Brian Buckley – 29 years of constant change
Brian is the Technology ICS Risk & Control Manager for the Americas. He talks about making lifelong friends in India, how everyone came together during the 9/11 response, and why he’s spent almost 30 years at the Bank.
I joined the Bank’s New York office in 1993. A friend of mine was working here at the time and referred me. I didn’t know anything about the Bank at that point.
I started out in money transfer investigations. If any payments went awry, we’d try and find out what happened and get it back to the right party. I worked in that area until around 2010.
We were coming out of the global financial crisis, and the US regulator wanted banks to have an independent information security officer which was offered to me. It all sounded like a great opportunity to me, even though I knew nothing about information security at the time. But I like changes, and I enjoy learning, so I went for the role.
In hindsight, it’s a great example of one of the Bank’s values – “better together.” I was starting the job with a blank page, but there was an incredible amount of support. I had colleagues around the world guiding me and helping me understand the topic and managers who would encourage me to go to conferences and take additional courses. I was picking things up as I went while also studying for my certification.
The 9/11 response
One of the critical moments of my career was the day of 9/11. I had just gotten off the train, and the first tower was on fire. I stayed back to try to see what was going on, but I was still quite nearby when the second plane hit. It was scary stuff. We had to walk through half of Manhattan, as most trains were not running, before getting a train at Grand Central Station.
At the time, my department manager happened to be at a conference in Arizona, so she was grounded. Her manager called me up that night and said: “I’m gonna need you in tomorrow to help lead the team and try to carry on.” I had to take a few trains to get to our backup site in New Jersey. Business continuity at the time was nothing compared to what it is now. Back then, it was just an office with the Bank’s old computers.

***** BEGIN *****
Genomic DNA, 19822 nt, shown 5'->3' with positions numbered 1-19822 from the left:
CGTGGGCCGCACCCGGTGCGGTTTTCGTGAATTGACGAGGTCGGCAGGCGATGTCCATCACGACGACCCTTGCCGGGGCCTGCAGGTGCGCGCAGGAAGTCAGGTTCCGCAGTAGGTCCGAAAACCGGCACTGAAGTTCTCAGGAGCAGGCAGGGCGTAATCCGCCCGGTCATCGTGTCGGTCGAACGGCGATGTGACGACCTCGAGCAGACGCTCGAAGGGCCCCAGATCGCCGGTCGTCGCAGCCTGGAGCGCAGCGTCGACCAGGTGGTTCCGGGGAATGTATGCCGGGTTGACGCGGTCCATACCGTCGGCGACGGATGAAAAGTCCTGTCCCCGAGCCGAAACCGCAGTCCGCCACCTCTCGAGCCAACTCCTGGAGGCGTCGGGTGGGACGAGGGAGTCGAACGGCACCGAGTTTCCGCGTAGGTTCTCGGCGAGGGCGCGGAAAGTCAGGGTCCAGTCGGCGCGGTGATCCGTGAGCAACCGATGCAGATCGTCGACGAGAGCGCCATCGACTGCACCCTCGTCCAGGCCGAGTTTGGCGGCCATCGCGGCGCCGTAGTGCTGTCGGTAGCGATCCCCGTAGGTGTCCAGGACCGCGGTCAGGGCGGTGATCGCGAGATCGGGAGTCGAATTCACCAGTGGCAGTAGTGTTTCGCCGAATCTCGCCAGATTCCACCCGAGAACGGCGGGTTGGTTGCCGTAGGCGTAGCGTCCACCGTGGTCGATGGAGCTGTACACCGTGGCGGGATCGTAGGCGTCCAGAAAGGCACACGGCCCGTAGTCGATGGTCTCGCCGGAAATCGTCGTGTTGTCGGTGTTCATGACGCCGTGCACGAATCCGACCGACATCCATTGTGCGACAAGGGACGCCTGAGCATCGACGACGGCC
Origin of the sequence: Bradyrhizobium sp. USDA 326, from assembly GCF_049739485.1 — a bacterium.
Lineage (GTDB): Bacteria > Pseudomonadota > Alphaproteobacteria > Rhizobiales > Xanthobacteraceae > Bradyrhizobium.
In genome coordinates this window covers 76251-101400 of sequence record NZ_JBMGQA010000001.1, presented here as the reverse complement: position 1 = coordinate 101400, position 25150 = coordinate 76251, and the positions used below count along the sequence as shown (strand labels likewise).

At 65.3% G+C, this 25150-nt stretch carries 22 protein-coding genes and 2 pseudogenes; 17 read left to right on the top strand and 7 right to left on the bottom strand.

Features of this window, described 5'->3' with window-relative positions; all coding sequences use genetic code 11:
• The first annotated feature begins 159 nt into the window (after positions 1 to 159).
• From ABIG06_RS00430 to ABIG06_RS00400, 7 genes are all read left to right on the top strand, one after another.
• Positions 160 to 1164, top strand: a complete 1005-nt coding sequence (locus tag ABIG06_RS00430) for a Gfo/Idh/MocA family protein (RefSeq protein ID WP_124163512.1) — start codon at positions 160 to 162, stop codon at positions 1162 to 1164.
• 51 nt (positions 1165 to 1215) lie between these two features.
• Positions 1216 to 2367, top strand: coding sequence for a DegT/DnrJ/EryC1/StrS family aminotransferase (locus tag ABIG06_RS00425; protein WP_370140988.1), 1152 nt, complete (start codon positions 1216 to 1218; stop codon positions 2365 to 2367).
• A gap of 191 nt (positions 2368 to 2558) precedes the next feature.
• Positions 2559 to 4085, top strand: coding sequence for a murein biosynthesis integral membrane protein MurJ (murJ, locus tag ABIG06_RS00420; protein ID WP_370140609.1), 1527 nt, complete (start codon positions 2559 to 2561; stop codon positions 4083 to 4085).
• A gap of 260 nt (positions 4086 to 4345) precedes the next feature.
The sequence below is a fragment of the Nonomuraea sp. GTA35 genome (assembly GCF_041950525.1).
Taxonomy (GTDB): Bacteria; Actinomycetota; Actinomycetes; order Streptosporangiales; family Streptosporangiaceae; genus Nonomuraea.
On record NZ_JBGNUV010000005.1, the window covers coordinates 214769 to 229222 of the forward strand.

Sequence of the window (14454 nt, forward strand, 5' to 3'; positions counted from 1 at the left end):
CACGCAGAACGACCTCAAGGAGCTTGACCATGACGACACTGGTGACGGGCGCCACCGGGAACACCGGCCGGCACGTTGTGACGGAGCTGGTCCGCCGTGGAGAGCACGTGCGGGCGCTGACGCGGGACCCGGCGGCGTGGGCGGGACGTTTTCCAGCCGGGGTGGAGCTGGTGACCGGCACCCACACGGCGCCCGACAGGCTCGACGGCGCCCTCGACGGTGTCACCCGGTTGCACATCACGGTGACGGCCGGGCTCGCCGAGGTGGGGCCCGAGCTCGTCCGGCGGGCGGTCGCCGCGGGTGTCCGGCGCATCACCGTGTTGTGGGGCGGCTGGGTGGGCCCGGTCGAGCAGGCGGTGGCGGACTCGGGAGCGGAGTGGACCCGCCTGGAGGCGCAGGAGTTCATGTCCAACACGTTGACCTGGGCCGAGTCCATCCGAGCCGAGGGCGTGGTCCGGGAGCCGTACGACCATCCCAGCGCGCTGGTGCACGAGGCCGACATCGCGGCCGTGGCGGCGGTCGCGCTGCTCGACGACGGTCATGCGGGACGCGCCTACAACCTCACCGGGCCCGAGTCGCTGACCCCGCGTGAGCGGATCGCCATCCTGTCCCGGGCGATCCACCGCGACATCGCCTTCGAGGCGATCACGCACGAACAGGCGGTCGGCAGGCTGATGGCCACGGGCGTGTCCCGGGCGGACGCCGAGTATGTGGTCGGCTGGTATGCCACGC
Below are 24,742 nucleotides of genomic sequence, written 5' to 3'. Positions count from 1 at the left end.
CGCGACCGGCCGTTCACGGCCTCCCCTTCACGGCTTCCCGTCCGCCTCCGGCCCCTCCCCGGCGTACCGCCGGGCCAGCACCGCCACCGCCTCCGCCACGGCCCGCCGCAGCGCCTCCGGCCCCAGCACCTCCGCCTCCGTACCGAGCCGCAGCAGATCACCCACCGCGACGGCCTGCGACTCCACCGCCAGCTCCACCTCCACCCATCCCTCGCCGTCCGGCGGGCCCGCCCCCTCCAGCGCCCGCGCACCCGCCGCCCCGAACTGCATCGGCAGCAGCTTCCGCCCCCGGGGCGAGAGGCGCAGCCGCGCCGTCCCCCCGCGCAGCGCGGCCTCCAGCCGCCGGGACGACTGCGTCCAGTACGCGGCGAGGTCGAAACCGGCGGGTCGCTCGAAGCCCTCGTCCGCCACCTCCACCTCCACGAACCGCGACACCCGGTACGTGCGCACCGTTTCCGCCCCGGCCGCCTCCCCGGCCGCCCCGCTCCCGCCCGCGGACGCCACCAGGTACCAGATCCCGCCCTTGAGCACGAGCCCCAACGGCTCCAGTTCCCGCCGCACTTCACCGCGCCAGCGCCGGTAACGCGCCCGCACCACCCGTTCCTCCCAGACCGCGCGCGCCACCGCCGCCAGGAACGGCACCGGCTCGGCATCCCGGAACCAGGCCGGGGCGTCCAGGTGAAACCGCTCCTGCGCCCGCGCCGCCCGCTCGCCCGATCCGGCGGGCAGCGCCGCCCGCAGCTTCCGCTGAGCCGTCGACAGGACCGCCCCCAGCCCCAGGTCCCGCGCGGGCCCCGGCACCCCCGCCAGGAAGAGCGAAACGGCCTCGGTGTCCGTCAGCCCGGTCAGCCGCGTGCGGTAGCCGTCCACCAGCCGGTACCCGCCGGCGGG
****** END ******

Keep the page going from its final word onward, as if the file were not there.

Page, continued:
We were there for about 10 months before finding a new building in Manhattan, but the experience stuck with me until now. It was a crisis situation, and those kinds of moments change people. We were all grateful to be there and came together as a team. We kept things going, and we made it work. I feel proud to have been a part of that response.
29 years and counting
I think there are three things that stand out for me when I think about what’s kept me at the Bank for so long. The people, the support, and the constant change.
Over the years, I’ve worked with lots of great people. In fact, I’m still friends with many of them whom I’ve met along the way. The people and the friendships made me want to be here.
Many years ago, I went to India to lead a money transfer training and became good friends with some colleague’s there whom I worked closely with on the project. Even after they left the Bank, we stayed in touch. One of them has visited me in New York, and I’ve stopped by to see him in Bangalore and Frankfurt. We’ve been friends for over 20 years now, and that sums up the kind of people you get at Standard Chartered.
When anyone asks me what it’s like to work here, I always talk about the people and the culture. The work is the work – you can do that anywhere – but the people here are special. Also, I’ve always had good managers, which is vital. It makes you want to come into work every day. No matter what role I’ve been in over the years, I’ve always had tremendous support from my managers.
Even though I’ve been here 29 years, it doesn’t feel like it. The Bank is constantly changing, which is refreshing. When I went from operations to information security, it was like getting a new job.
Right now, we’re ramping up our digital innovation. The Bank is changing again, which always makes it feel like something new is on the horizon. Whenever anyone asks me about working here, I say: “I think you’re going to like it here. Take it from someone who has been here a while.”